demonstrates a principle about how evolution could work, according
So if evolutionary processes can evolve specific organisms, is it possible
that we are an "evolutionary backwater", and there are
more highly evolved organisms out there that may someday float to
earth? Or is the converse true, are we the most highly evolved, and
therefore seeding the rest of the universe?
There is no way for us to know whether even more highly evolved forms
exist. Unless perhaps we could find the genes for them in a genome
sequencing project. Even then we wouldn't know what the genes would
do unless we somehow activated them. I haven't thought this through.
I think we could logically assume that the capability to become cosmic
ancestors must exist, so if we couldn't accomplish some part of that
project ourselves, something must be missing.
Brig, does your version of panspermia reject the strict reductive methodology
of 20th century biology in favor of an organism based biology (in
the same spirit as McClintock, Shapiro, etc.) In other words, do
you think that trying to explain the organism by reference to just
chemistry and physics leaves something out?
I do not reject strict reductive methodology, but it leaves something
out, of course. First, from chaos theory and complexity theory, we
know that complex phenomena and behaviors, that could not be anticipated
from simply knowing the rules, often emerge. Consider "Gliders" in
Conway's "Game of Life". It also leaves something out in
the same sense as chemistry and optics leave out a great deal about
How does CA explain the origin of humans?
Here's a related question....
Why do you take bacteria only into consideration? How do you correlate
to Human Evolution ?
If real time experiments do not give evidence of sustainably inventive
evolution (and they don't) then it is reasonable to doubt that it
is possible. If so, humans and all life forms do not originate, they
_develop_. The genetic programs for them are already present, and
are expressed when conditions and prior development permit. If the
planet were all water, maybe the individuals in a civilization would
not be called (by us anyway) humans....
Micah's "something eles" might ber volition/intelligence.
Do you entertaint he possibility of volition/intellience being a real
force of nature?
Bacteria are the life-form that forms spores that are apparently immortal.
They could survive billion-year inter-galactic trips, if necessary.
Other forms of life haven't shown this capability. But bacteria (and
viruses, which could - not survive but - persist through such voyages)
could contain all the genes for everything else.
I think volition/intelligence are properties of highly evolved life,
such as ourselves. And we are a real force _in_ nature. Now our influence
is mostly limited to this planet, but it could become greater.
humans and all life forms DO NOT ORIGINATE, they _develop_ The genetic
programs for them are already present." So you wrote. If this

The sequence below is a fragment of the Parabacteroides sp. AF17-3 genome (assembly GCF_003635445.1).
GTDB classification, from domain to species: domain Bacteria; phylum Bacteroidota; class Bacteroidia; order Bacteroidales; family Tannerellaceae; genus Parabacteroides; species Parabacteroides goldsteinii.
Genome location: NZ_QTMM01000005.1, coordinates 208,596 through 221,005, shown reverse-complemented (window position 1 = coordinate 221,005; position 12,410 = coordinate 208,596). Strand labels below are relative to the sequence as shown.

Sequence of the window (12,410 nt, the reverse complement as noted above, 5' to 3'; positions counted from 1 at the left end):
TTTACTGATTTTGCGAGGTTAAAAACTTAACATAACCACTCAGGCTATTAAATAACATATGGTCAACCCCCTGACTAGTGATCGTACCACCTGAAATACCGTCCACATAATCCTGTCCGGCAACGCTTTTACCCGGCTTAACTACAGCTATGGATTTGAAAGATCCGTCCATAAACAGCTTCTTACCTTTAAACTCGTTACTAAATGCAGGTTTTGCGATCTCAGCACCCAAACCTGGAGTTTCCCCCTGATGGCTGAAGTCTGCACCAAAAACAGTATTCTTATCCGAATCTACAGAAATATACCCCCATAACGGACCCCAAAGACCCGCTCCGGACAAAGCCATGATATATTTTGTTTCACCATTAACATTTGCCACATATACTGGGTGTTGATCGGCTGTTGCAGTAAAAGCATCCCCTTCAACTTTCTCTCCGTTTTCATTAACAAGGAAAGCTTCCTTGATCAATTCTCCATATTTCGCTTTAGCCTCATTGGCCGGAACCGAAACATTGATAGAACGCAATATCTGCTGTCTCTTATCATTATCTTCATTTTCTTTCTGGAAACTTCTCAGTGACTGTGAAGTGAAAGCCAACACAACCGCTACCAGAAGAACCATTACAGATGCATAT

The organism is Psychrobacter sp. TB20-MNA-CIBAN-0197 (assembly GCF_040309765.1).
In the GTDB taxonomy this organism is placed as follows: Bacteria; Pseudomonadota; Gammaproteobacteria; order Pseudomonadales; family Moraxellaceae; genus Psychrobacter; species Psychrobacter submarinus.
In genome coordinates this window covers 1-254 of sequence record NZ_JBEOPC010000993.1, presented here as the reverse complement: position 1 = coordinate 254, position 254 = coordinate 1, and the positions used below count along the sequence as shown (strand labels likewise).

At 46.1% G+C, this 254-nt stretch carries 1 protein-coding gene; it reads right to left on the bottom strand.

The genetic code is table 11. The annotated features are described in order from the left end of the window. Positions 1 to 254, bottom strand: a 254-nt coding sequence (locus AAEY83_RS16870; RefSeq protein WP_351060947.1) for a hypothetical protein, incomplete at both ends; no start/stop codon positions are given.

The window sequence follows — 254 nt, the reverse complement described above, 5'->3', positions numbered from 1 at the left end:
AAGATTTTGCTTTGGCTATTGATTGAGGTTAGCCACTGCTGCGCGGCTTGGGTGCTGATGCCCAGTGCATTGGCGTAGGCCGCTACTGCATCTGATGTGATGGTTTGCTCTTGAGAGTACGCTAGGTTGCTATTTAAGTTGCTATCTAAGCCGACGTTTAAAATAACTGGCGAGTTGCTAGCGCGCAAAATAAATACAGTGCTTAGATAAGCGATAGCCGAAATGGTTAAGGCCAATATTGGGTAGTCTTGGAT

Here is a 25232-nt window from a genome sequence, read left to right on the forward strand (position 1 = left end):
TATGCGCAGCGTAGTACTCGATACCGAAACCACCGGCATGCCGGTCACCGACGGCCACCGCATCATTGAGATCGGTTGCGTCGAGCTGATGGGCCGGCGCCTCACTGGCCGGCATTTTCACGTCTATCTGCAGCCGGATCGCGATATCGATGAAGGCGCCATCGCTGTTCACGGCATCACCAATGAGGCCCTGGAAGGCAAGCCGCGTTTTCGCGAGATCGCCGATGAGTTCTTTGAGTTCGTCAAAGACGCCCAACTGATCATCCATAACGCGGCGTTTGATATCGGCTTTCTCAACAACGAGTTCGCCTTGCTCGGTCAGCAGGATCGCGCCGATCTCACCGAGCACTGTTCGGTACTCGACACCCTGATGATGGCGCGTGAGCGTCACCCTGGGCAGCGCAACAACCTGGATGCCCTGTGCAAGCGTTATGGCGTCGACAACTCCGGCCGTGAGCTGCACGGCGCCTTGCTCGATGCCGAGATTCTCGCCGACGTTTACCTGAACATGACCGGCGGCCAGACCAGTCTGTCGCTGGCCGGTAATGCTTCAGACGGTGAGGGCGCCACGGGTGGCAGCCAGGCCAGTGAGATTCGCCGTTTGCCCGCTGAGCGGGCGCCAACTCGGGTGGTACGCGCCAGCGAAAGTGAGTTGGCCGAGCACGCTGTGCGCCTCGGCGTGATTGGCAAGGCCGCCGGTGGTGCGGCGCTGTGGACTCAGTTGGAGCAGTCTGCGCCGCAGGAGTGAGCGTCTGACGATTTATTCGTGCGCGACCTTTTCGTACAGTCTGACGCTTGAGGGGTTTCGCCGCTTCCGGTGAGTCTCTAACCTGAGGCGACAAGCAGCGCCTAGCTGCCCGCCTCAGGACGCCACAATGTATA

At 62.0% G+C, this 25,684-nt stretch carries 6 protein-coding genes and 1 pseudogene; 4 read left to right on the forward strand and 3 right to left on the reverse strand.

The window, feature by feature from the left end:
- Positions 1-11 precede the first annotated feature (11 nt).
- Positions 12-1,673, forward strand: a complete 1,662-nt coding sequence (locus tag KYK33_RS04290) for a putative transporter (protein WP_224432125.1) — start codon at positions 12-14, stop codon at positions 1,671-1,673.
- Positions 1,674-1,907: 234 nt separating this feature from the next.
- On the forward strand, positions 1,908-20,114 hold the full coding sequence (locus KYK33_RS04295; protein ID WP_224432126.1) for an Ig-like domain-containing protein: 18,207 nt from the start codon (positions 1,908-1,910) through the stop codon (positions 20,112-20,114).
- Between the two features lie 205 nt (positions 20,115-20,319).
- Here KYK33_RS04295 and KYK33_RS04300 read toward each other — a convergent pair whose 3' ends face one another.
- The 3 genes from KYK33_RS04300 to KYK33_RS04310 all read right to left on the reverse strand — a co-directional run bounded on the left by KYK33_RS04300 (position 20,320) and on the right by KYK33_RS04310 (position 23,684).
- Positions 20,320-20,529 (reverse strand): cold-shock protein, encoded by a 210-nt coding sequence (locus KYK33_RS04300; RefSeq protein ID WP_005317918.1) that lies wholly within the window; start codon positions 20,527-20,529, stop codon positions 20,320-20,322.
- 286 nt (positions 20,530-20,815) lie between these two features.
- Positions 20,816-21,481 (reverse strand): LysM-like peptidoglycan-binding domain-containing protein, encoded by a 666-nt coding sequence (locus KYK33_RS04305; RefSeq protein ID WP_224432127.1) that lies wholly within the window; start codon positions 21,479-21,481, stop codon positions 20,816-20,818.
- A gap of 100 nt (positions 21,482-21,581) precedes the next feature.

solves the question of life on earth, then there is still another question
even more important. Who or What wrote the genetic programs?
I do not think we have evidence of a time when the programs did not
exist. So who wrote them? contains an assumption that I do not make
-- that they had to originate.
Since I'm late joining, I'm not sure if this was covered. But if directed
panspermia is proposed, do you see this as a one time event or an
on-going event? If on-going, how would we recognize it?
Directetd panspermia was proposed by Crick and Orgel in 1973 because
they thought that radiation in space would sterilize aything. That
was wrong. (Comets can shield life from UV and cosmic rays.) But
ordinary, undirected panspermia would be ongoing.
you don't see the genome as something dynamic and constantly changing
let me point out that bertvan's quesiton is in reference to "the
genetic programs for them are already present."
Yes! the genome is totally dynamic and changing. But without new genetic
programs from somewhere, these internal dynamics reach an evolutionary
limit. They are housekeeping, error-correcting, grammar and syntax
checking (perhaps) processes, but not inventive ones.
Do you think that photosynthesis was the result of something akin to
Shapiro's natural genetic engineering?
The genetic programs are already present" somewhere within the
biosphere and available for ultimate use by the appropriate species,
is what I think I meant earlier.
NelsonAlonzo: photosynthesis has been carefully studied recently, and
the conclusion is that it arrived by horizontal gene transfer. I
mentioned this in What'sNEW on my website recently, and the references
let me just point out htat Shapiro's natural genetic engineering thesis
states that organisms have the capacity to reorganize their own genomes
to deal with their environments.
Well, that wraps up our chat for the evening.
Thanks to everyone who showed up.
And thanks especially to Brig Klyce for the stimulating discussion!
Brig thanks for the chat! Keep up the site!!!
Thanks every one